How can urban trees improve the social ecology of humans?

Anecdotally, I am certain that many of you will attest to tree presence being highly favoured in urban environments – not only for the environmental and ecological benefits they provide, but for the benefits they offer humans on an economic and social level.

The focus of this post is a study by Frances Kuo, published in 2003, entitled The Role of Arboriculture in a Healthy Social Ecology. Kuo sought to analyse exactly how, in the US city of Chicago, urban trees influence human social interactions, and the results are – whilst not unexpected – very interesting.

In terms of methodology, Kuo remained brief in description (instead referring readers to the respective journal articles for each study that was only summarised in this article) selected different housing areas of Chicago that met four different criteria: (1) a variation in green cover immediately surrounding the area (from areas laden with trees to areas void of them); (2) a constant with regards to other environmental features, for control purposes; (3) housing areas contained residents that were randomly assigned abodes (public housing), so to negate the bias encountered where studying social populations where people have chosen to live in the area, and; (4) residents have no influence over how the vegetation in the area is managed. In light of these criteria, two housing developments were identified, and the residents’ social undertakings were assessed and subsequently separated into different categories. Results are listed below.

robert taylor homes
These flat blocks, known as the Robert Taylor Homes development, were featured within the study as one of the two areas. Source: The Uppity Negro.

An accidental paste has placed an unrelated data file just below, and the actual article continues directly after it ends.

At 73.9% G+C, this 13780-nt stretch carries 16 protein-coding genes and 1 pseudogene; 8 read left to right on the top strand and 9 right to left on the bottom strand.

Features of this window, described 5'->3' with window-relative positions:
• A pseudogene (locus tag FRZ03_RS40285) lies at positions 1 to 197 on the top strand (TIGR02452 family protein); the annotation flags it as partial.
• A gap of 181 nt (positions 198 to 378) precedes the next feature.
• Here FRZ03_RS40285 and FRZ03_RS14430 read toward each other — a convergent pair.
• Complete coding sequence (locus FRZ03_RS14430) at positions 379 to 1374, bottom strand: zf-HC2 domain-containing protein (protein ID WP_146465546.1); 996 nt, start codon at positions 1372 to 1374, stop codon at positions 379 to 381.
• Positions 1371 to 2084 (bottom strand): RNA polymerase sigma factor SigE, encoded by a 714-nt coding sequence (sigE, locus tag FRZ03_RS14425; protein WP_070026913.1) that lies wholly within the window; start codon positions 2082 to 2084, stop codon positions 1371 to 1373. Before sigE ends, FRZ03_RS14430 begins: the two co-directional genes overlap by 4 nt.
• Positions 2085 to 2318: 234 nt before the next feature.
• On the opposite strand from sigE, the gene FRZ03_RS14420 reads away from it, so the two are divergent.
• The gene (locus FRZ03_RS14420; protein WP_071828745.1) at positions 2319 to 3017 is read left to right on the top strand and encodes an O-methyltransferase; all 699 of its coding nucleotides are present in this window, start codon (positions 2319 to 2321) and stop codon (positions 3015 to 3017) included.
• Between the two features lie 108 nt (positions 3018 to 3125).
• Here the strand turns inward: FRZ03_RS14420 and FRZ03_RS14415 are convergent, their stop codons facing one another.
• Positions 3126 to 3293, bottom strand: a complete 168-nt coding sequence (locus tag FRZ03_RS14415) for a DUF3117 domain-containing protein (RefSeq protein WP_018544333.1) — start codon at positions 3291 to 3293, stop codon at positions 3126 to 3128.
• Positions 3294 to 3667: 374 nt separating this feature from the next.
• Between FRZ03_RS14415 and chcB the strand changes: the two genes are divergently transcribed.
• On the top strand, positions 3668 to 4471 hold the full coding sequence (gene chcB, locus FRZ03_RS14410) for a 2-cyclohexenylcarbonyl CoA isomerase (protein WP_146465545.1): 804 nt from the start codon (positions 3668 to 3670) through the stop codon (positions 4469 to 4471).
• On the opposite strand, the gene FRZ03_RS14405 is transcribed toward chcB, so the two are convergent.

The Ida B. Wells housing development was the other featured social housing area to feature in the study. It has since been knocked down. Source: Wikimedia Commons.

Enticing residents to venture ‘outdoors’

When shown different pictures of trees within an urban landscape, residents were found to strongly prefer more trees in a landscape than less (54 per hectare, in this study), and stated that if their courtyards had more trees contained within them then they would feel more encouraged to utilise the grounds. This suggests that trees can be strategically planted to entice residents to actually use the outdoor space surrounding their property, which in itself brings social interaction in – largely – a positive manner.

Encouraging adults to use outdoor spaces

Whilst the above study was hypothetical, Kuo found that, when transferred into reality, results were very similar. Not only are adults more likely to use outdoor space if the space contains plenty of trees, but venturing adults will be disproportionately concentrated in areas where there are many trees compared to where there are few or no trees. Additionally, the closer the trees were to properties, the more likely it was to have adults use the outdoor space nearby – to the point that, where there were no trees at all, the space was not used.

Encouraging children to use outdoor spaces